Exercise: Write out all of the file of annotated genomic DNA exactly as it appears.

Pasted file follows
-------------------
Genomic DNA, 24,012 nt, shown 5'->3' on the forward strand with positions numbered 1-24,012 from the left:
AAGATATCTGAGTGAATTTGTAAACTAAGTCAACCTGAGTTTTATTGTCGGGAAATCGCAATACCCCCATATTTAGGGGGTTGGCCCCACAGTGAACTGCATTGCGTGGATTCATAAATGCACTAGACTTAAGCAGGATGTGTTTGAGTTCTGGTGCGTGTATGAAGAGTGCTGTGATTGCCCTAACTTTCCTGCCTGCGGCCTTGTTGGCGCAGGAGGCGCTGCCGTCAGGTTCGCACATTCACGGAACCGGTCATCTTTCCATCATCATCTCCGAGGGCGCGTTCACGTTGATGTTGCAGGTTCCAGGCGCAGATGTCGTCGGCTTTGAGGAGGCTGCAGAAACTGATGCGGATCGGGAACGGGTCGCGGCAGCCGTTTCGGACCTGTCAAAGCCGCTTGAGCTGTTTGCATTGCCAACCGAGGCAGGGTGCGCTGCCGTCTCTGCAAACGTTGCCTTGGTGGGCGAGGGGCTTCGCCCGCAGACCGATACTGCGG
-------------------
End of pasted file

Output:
Genomic DNA, 24,012 nt, shown 5'->3' on the forward strand with positions numbered 1-24,012 from the left:
AAGATATCTGAGTGAATTTGTAAACTAAGTCAACCTGAGTTTTATTGTCGGGAAATCGCAATACCCCCATATTTAGGGGGTTGGCCCCACAGTGAACTGCATTGCGTGGATTCATAAATGCACTAGACTTAAGCAGGATGTGTTTGAGTTCTGGTGCGTGTATGAAGAGTGCTGTGATTGCCCTAACTTTCCTGCCTGCGGCCTTGTTGGCGCAGGAGGCGCTGCCGTCAGGTTCGCACATTCACGGAACCGGTCATCTTTCCATCATCATCTCCGAGGGCGCGTTCACGTTGATGTTGCAGGTTCCAGGCGCAGATGTCGTCGGCTTTGAGGAGGCTGCAGAAACTGATGCGGATCGGGAACGGGTCGCGGCAGCCGTTTCGGACCTGTCAAAGCCGCTTGAGCTGTTTGCATTGCCAACCGAGGCAGGGTGCGCTGCCGTCTCTGCAAACGTTGCCTTGGTGGGCGAGGGGCTTCGCCCGCAGACCGATACTGCGG